Rights Commission, activists in court over Chapter Six implementation

July 17, 2018 10:50 am
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The application which was lodged by the Kenya National Commission on Human Rights (KNCHR) ahead of the August 8 General Elections had stalled in court following objections over the court’s jurisdiction on the matter/FILE

, NAIROBI, Kenya, July 17 – The hearing of an application on the implementation of Chapter Six of the Constitution is set to continue at the Supreme Court on Tuesday with parties expected to make submissions.

The application which was lodged by the Kenya National Commission on Human Rights (KNCHR) ahead of the August 8 General Elections had stalled in court following objections over the court’s jurisdiction on the matter.

The application was filed at a time of heightened campaign by civil society organizations under the National Integrity Alliance (NIA) who sought to have candidates deemed to have violated the provisions of Chapter Six of the Constitution on leadership and integrity barred from seeking elective posts.

In the application, KNCHR moved the court to determine whether Chapter Six outlined a proper test for leadership and whether it was an objective test and not subjective.

The commission also sought the court’s interpretation on a person found to have misappropriated public funds by the Auditor General would have been deemed to have violated Chapter Six and as a consequence be disqualified from contesting elections.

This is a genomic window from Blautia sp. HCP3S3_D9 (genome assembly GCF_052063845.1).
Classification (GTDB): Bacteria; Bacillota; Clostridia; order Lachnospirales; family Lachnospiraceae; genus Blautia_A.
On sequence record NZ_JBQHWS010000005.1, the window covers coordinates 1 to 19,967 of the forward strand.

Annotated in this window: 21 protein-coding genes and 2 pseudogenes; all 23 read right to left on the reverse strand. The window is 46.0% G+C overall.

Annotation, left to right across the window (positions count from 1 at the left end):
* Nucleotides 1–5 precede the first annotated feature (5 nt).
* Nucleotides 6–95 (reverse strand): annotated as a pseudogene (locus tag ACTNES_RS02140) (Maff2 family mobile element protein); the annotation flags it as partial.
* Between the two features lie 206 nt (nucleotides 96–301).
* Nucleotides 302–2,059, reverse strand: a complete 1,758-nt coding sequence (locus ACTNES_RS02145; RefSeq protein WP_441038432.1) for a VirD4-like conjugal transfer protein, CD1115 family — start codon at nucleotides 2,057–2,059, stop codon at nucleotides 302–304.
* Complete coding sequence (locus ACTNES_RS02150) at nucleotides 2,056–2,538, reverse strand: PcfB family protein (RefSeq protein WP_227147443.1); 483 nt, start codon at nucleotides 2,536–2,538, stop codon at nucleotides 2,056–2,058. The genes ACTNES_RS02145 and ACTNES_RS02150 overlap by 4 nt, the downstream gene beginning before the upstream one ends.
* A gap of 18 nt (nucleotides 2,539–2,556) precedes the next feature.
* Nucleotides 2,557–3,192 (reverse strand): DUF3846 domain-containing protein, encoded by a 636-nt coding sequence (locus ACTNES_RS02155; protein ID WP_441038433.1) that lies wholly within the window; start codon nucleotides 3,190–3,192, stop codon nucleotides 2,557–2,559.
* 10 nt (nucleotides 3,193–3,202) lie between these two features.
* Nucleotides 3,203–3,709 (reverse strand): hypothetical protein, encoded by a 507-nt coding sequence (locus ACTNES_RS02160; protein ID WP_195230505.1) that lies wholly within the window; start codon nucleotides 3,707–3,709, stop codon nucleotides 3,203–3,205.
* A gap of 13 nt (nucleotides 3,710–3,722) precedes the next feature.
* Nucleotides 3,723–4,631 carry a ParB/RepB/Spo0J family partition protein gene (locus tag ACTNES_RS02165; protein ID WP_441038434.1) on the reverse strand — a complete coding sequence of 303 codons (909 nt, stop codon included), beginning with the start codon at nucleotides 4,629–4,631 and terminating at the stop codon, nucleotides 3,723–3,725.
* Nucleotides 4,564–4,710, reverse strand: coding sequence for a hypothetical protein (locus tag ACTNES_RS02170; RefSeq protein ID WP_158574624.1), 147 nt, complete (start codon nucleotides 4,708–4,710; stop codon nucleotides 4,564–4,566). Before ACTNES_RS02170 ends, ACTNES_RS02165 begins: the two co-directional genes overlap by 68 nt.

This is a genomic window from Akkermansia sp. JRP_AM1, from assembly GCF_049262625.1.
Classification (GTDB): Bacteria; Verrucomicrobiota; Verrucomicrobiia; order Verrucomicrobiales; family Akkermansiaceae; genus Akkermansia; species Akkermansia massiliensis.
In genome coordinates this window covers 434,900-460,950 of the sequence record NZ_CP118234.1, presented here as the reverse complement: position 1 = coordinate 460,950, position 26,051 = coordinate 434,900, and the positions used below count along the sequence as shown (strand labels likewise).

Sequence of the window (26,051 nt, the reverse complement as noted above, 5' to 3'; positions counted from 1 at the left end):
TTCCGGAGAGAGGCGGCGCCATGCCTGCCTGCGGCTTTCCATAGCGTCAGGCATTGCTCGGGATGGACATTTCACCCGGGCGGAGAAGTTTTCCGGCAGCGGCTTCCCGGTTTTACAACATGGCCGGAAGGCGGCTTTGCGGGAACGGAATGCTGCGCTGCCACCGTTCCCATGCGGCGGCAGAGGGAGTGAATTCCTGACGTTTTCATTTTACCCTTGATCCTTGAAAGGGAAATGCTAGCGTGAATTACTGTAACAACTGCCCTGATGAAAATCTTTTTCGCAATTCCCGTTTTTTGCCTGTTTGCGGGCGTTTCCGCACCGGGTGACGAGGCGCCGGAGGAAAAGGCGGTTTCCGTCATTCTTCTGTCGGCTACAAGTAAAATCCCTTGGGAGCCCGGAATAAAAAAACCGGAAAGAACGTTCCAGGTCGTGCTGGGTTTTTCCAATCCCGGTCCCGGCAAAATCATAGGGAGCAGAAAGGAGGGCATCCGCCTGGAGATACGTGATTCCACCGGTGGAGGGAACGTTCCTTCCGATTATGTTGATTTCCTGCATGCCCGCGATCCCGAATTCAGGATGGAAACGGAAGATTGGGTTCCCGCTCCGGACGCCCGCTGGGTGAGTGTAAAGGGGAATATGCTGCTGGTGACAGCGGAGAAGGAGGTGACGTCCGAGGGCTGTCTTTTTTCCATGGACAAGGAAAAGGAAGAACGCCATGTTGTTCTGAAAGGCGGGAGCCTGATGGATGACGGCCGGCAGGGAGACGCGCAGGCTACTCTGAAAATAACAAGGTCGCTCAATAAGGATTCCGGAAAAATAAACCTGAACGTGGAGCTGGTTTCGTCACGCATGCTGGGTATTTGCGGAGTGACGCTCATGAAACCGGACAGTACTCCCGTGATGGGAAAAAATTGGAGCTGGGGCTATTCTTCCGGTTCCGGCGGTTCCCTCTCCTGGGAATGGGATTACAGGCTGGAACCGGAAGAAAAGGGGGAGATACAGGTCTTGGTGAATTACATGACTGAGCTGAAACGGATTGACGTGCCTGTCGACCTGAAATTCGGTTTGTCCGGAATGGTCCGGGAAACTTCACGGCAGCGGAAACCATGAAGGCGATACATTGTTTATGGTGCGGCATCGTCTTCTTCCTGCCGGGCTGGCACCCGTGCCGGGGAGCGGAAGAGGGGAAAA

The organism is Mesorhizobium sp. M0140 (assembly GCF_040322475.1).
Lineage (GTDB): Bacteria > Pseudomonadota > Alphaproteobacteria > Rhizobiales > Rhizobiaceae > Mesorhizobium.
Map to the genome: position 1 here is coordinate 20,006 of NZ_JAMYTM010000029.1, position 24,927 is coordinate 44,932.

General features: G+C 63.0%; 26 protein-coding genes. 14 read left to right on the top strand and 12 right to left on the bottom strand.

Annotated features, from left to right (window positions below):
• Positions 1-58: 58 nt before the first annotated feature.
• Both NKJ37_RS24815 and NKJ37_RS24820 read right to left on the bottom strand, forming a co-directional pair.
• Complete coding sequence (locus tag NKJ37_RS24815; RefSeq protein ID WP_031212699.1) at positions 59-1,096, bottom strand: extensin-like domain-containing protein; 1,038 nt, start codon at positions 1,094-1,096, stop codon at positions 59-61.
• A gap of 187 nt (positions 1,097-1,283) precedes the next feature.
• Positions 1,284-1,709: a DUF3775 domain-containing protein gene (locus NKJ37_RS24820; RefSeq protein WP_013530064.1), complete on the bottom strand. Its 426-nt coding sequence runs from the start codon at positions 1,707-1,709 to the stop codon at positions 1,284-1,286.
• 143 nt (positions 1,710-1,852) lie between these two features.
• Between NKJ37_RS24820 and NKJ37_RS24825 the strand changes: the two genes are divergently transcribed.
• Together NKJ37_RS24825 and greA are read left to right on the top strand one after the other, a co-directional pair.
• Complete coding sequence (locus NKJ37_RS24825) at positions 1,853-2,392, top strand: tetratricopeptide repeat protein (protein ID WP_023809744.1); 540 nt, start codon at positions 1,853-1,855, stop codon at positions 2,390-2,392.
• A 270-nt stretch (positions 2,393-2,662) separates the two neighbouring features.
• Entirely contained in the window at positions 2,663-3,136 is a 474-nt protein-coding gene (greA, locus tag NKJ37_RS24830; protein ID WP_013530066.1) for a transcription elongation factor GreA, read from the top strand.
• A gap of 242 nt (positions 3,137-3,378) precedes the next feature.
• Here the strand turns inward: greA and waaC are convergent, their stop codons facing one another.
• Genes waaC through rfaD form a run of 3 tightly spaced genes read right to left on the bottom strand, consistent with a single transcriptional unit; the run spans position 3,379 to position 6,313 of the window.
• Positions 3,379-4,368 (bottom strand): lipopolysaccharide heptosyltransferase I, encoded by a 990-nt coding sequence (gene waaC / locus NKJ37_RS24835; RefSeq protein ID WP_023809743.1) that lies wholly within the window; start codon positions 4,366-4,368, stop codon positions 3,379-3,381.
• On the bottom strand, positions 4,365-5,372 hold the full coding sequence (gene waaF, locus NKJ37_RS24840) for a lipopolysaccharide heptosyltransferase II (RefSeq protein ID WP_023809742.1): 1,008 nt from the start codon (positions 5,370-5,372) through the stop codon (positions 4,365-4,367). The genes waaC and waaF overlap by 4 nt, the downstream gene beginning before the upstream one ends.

NIA had decried the poor implementation of the constitutional provisions on leadership and integrity citing lack of uniformity in the application of the law.

Chapter Six requires State officers to exercise authority conferred on them in a manner consistent with the Constitution and promotes public confidence.

It requires State officials to make decisions impartially without improper motives or corrupt practices.

They are also required to offer selfless service based on public interest.

In its submission on Monday, KNCHR submitted to the court that public officials were obligated under Chapter Six to adhere to and enforce guidelines on leadership and integrity arguing that those who fail to meet the threshold should be disqualified from holding public or State office.

“The Constitution has placed an irksome and onerous burden on those responsible for making public appointments by requiring that they make the appointments on the basis of a clear constitutional criterion of integrity and competence,” the rights commission argued.

Other parties expected to make submissions are the Attorney General, who has been listed as the respondents, the Independent Electoral and Boundaries Commission, Ethics and Anti-Corruption Commission, the Directorate of Public Prosecutions, the Auditor General, and twelve political formations listed as interested parties.

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